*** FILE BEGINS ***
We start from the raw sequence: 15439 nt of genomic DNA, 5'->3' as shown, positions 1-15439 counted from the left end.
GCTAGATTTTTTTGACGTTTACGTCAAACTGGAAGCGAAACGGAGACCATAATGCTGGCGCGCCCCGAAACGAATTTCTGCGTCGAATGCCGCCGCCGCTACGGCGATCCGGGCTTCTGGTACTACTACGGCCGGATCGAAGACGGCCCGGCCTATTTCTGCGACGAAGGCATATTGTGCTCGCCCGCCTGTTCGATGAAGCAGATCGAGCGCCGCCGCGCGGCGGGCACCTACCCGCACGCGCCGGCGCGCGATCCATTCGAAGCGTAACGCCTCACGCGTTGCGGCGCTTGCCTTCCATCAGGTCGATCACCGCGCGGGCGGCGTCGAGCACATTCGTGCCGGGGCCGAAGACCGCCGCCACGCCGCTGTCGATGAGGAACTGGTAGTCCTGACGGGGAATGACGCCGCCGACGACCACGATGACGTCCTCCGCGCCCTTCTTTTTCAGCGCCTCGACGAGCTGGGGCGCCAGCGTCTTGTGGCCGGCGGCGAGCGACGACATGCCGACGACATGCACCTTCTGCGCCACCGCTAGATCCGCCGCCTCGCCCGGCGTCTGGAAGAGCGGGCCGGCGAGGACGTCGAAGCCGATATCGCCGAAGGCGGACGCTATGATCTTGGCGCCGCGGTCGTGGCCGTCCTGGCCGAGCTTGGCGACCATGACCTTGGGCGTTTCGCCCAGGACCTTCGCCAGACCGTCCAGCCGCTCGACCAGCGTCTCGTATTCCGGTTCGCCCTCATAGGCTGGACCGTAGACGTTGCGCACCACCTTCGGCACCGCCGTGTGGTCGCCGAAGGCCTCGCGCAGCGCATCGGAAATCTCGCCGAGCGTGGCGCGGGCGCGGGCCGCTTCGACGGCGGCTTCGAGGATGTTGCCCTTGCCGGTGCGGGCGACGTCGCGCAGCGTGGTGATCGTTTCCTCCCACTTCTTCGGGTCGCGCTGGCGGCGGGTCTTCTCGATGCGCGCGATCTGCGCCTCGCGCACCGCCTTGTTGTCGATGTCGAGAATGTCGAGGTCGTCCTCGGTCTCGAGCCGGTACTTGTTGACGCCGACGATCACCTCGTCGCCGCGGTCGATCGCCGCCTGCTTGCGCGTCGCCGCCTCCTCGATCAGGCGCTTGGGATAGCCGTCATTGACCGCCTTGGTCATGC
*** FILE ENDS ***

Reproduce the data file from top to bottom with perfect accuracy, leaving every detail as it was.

We start from the raw sequence: 15439 nt of genomic DNA, 5'->3' as shown, positions 1-15439 counted from the left end.
GCTAGATTTTTTTGACGTTTACGTCAAACTGGAAGCGAAACGGAGACCATAATGCTGGCGCGCCCCGAAACGAATTTCTGCGTCGAATGCCGCCGCCGCTACGGCGATCCGGGCTTCTGGTACTACTACGGCCGGATCGAAGACGGCCCGGCCTATTTCTGCGACGAAGGCATATTGTGCTCGCCCGCCTGTTCGATGAAGCAGATCGAGCGCCGCCGCGCGGCGGGCACCTACCCGCACGCGCCGGCGCGCGATCCATTCGAAGCGTAACGCCTCACGCGTTGCGGCGCTTGCCTTCCATCAGGTCGATCACCGCGCGGGCGGCGTCGAGCACATTCGTGCCGGGGCCGAAGACCGCCGCCACGCCGCTGTCGATGAGGAACTGGTAGTCCTGACGGGGAATGACGCCGCCGACGACCACGATGACGTCCTCCGCGCCCTTCTTTTTCAGCGCCTCGACGAGCTGGGGCGCCAGCGTCTTGTGGCCGGCGGCGAGCGACGACATGCCGACGACATGCACCTTCTGCGCCACCGCTAGATCCGCCGCCTCGCCCGGCGTCTGGAAGAGCGGGCCGGCGAGGACGTCGAAGCCGATATCGCCGAAGGCGGACGCTATGATCTTGGCGCCGCGGTCGTGGCCGTCCTGGCCGAGCTTGGCGACCATGACCTTGGGCGTTTCGCCCAGGACCTTCGCCAGACCGTCCAGCCGCTCGACCAGCGTCTCGTATTCCGGTTCGCCCTCATAGGCTGGACCGTAGACGTTGCGCACCACCTTCGGCACCGCCGTGTGGTCGCCGAAGGCCTCGCGCAGCGCATCGGAAATCTCGCCGAGCGTGGCGCGGGCGCGGGCCGCTTCGACGGCGGCTTCGAGGATGTTGCCCTTGCCGGTGCGGGCGACGTCGCGCAGCGTGGTGATCGTTTCCTCCCACTTCTTCGGGTCGCGCTGGCGGCGGGTCTTCTCGATGCGCGCGATCTGCGCCTCGCGCACCGCCTTGTTGTCGATGTCGAGAATGTCGAGGTCGTCCTCGGTCTCGAGCCGGTACTTGTTGACGCCGACGATCACCTCGTCGCCGCGGTCGATCGCCGCCTGCTTGCGCGTCGCCGCCTCCTCGATCAGGCGCTTGGGATAGCCGTCATTGACCGCCTTGGTCATGC